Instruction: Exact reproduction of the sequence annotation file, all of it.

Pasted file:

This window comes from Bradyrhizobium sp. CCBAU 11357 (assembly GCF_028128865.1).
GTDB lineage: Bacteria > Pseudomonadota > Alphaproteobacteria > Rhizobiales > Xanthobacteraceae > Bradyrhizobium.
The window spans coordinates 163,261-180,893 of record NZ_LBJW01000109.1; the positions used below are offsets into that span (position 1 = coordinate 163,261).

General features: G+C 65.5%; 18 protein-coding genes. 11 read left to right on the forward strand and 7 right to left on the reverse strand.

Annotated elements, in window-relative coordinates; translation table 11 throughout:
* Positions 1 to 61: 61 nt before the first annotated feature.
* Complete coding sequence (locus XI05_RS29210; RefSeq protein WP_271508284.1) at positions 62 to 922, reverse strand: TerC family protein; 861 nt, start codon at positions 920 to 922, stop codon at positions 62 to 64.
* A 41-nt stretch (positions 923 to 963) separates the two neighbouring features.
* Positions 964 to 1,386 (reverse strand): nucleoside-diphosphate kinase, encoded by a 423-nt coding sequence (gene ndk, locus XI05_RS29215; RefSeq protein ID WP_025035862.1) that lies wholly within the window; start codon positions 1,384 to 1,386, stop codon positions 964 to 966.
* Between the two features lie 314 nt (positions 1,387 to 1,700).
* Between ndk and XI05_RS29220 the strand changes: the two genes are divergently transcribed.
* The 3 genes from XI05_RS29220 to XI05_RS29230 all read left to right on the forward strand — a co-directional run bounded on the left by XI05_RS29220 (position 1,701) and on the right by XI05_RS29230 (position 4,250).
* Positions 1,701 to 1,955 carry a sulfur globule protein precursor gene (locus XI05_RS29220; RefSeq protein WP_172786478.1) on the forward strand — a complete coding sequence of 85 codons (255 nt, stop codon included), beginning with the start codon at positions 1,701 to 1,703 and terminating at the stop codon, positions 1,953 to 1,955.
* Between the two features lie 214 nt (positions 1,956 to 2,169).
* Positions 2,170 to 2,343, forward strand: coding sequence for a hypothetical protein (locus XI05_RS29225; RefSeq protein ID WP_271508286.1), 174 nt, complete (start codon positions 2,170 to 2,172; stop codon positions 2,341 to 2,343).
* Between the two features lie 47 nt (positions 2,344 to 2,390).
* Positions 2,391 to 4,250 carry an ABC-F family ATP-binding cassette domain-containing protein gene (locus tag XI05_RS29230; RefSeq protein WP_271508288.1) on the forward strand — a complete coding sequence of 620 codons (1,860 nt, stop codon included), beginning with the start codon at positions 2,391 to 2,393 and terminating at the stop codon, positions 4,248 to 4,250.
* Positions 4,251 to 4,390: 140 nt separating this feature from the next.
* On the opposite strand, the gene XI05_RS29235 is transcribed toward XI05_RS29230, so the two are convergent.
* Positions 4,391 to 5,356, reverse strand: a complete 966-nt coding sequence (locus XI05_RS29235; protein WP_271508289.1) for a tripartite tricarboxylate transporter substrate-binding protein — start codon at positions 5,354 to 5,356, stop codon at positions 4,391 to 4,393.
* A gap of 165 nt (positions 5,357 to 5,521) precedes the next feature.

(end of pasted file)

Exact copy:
This window comes from Bradyrhizobium sp. CCBAU 11357 (assembly GCF_028128865.1).
GTDB lineage: Bacteria > Pseudomonadota > Alphaproteobacteria > Rhizobiales > Xanthobacteraceae > Bradyrhizobium.
The window spans coordinates 163,261-180,893 of record NZ_LBJW01000109.1; the positions used below are offsets into that span (position 1 = coordinate 163,261).

General features: G+C 65.5%; 18 protein-coding genes. 11 read left to right on the forward strand and 7 right to left on the reverse strand.

Annotated elements, in window-relative coordinates; translation table 11 throughout:
* Positions 1 to 61: 61 nt before the first annotated feature.
* Complete coding sequence (locus XI05_RS29210; RefSeq protein WP_271508284.1) at positions 62 to 922, reverse strand: TerC family protein; 861 nt, start codon at positions 920 to 922, stop codon at positions 62 to 64.
* A 41-nt stretch (positions 923 to 963) separates the two neighbouring features.
* Positions 964 to 1,386 (reverse strand): nucleoside-diphosphate kinase, encoded by a 423-nt coding sequence (gene ndk, locus XI05_RS29215; RefSeq protein ID WP_025035862.1) that lies wholly within the window; start codon positions 1,384 to 1,386, stop codon positions 964 to 966.
* Between the two features lie 314 nt (positions 1,387 to 1,700).
* Between ndk and XI05_RS29220 the strand changes: the two genes are divergently transcribed.
* The 3 genes from XI05_RS29220 to XI05_RS29230 all read left to right on the forward strand — a co-directional run bounded on the left by XI05_RS29220 (position 1,701) and on the right by XI05_RS29230 (position 4,250).
* Positions 1,701 to 1,955 carry a sulfur globule protein precursor gene (locus XI05_RS29220; RefSeq protein WP_172786478.1) on the forward strand — a complete coding sequence of 85 codons (255 nt, stop codon included), beginning with the start codon at positions 1,701 to 1,703 and terminating at the stop codon, positions 1,953 to 1,955.
* Between the two features lie 214 nt (positions 1,956 to 2,169).
* Positions 2,170 to 2,343, forward strand: coding sequence for a hypothetical protein (locus XI05_RS29225; RefSeq protein ID WP_271508286.1), 174 nt, complete (start codon positions 2,170 to 2,172; stop codon positions 2,341 to 2,343).
* Between the two features lie 47 nt (positions 2,344 to 2,390).
* Positions 2,391 to 4,250 carry an ABC-F family ATP-binding cassette domain-containing protein gene (locus tag XI05_RS29230; RefSeq protein WP_271508288.1) on the forward strand — a complete coding sequence of 620 codons (1,860 nt, stop codon included), beginning with the start codon at positions 2,391 to 2,393 and terminating at the stop codon, positions 4,248 to 4,250.
* Positions 4,251 to 4,390: 140 nt separating this feature from the next.
* On the opposite strand, the gene XI05_RS29235 is transcribed toward XI05_RS29230, so the two are convergent.
* Positions 4,391 to 5,356, reverse strand: a complete 966-nt coding sequence (locus XI05_RS29235; protein WP_271508289.1) for a tripartite tricarboxylate transporter substrate-binding protein — start codon at positions 5,354 to 5,356, stop codon at positions 4,391 to 4,393.
* A gap of 165 nt (positions 5,357 to 5,521) precedes the next feature.